Other than the tax gambit you are shooting for, how much does it matter if the $4k came from her assets or your assets?

Consult with a knowledgeable tax and estate expert.
Ill use 10 year returns as example for this comment:

1. Yes but 300k w/ 8% annual return would be 583,835 after 10 years, plus would likely have step-up in basis upon death. So, stipend to mom of 4k/mo x 10 years would be 480k. 583835 - 48000 = +103,835
2. Putting 4k month in taxable account x first 5 years (while were spending down her 300k in investment), would be taxable because I'm currently maxed on 401k/PF/backdoor Roth/CBP, would equate to about $357,865 with no step-up from there, not as tax efficient.
Everything after 5 years would be on me, I would also have to makeup her dividend income, so my contribution after 5 years would likely be 5k month, which would be 300k over the latter 5 years. Remember, my mom is 61 yo, she will likely have residual mental issues and difficulty walking/wheel chair bound but other than that she's fine. So, I'm planning a likely 10- 20 years of expenses. So, 357,865 - 300,000 = +57,865

The problem is after 10 years, option 2 decreases in value no matter what. Whereas option 1 has higher potential to increase or stay the same.
trueblueky
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Re: Moms retirement

Post by trueblueky »

Svtwhitel24 wrote: Fri Nov 26, 2021 8:37 am
That's unfortunate. In your situation, I'd be looking to see if I could do something about "in my area" to have more options for assisted living facilities. Perhaps move. Perhaps widen the search area. Perhaps something else.

And if not TennCare, perhaps your area provides other services for low-income seniors? I'd look into that as well..
I make too much in my current location to consider moving.
This $4k/month you are chipping in - if you weren't using it for her expenses, wouldn't it grow? Wouldn't it likewise ideally "double every 10 years"?

Other than the tax gambit you are shooting for, how much does it matter if the $4k came from her assets or your assets?

Consult with a knowledgeable tax and estate expert.
Ill use 10 year returns as example for this comment:

1. Yes but 300k w/ 8% annual return would be 583,835 after 10 years, plus would likely have step-up in basis upon death. So, stipend to mom of 4k/mo x 10 years would be 480k. 583835 - 48000 = +103,835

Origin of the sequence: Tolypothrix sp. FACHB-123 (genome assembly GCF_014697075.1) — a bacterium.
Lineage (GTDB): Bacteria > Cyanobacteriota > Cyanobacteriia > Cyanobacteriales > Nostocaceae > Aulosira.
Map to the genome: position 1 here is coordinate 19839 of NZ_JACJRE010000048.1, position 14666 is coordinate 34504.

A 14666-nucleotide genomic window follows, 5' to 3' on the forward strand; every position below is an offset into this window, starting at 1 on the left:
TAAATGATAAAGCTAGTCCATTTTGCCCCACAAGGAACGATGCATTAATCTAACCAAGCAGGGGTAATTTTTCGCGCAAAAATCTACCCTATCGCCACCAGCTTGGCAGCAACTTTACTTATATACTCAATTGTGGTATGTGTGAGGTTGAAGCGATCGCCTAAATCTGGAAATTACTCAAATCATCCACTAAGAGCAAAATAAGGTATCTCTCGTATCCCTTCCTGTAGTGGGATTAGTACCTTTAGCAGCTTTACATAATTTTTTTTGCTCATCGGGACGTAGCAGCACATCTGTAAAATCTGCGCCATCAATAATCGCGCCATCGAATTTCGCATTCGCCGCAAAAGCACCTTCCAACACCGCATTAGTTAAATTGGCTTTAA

2. Putting 4k month in taxable account x first 5 years (while were spending down her 300k in investment), would be taxable because I'm currently maxed on 401k/PF/backdoor Roth/CBP, would equate to about $357,865 with no step-up from there, not as tax efficient.
Everything after 5 years would be on me, I would also have to makeup her dividend income, so my contribution after 5 years would likely be 5k month, which would be 300k over the latter 5 years. Remember, my mom is 61 yo, she will likely have residual mental issues and difficulty walking/wheel chair bound but other than that she's fine. So, I'm planning a likely 10- 20 years of expenses. So, 357,865 - 300,000 = +57,865

The problem is after 10 years, option 2 decreases in value no matter what. Whereas option 1 has higher potential to increase or stay the same.
Check with Publix on whether the stock is in a taxable account or a retirement account. If in a retirement account, it might not get step up.
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bampf
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Re: Moms retirement

Post by bampf »

Svtwhitel24 wrote: Fri Nov 26, 2021 7:32 am I just found out there are no medicaid approved assisted living facilities in my area. So spending down her 300k invesment, then rolling into medicaid approved facility does not seem to be an option.

My estimates: Her 300k will only last 5-6 years, we will also loose her dividend income in the process, then will only have 1100/mo in SS to help toward total costs.

Doesn't anyone see the benefit of leaving the 300k alone, letting it grow, and capturing it when she passes (Ideally it would double every 10 years) as reimbursement for me giving 4k monthly stipend to help maintain quality of life? Am I crazy or missing something?
You are trading $4k a month or $48K a year of real/certain money for maybe $30K a year of possible money (10% a year return). You are trading a certainty for a possible. You are also trading a certainty of your money for a possible of her money. Take the $48K a year of your money and invest it yourself. Use her money to sustain her, that is what it is there for. In 6 years that $48K you invested will definitely be $288K of your contributed money (setting aside any gains or losses in the market). It is yours regardless of her situation. Odds are reasonable that the 300K will last longer than 6 years and yet if it doesn't you are no worse off. In general I wouldn't spend my money to preserve someone elses money with the expectation that their money would become mine.
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HomeStretch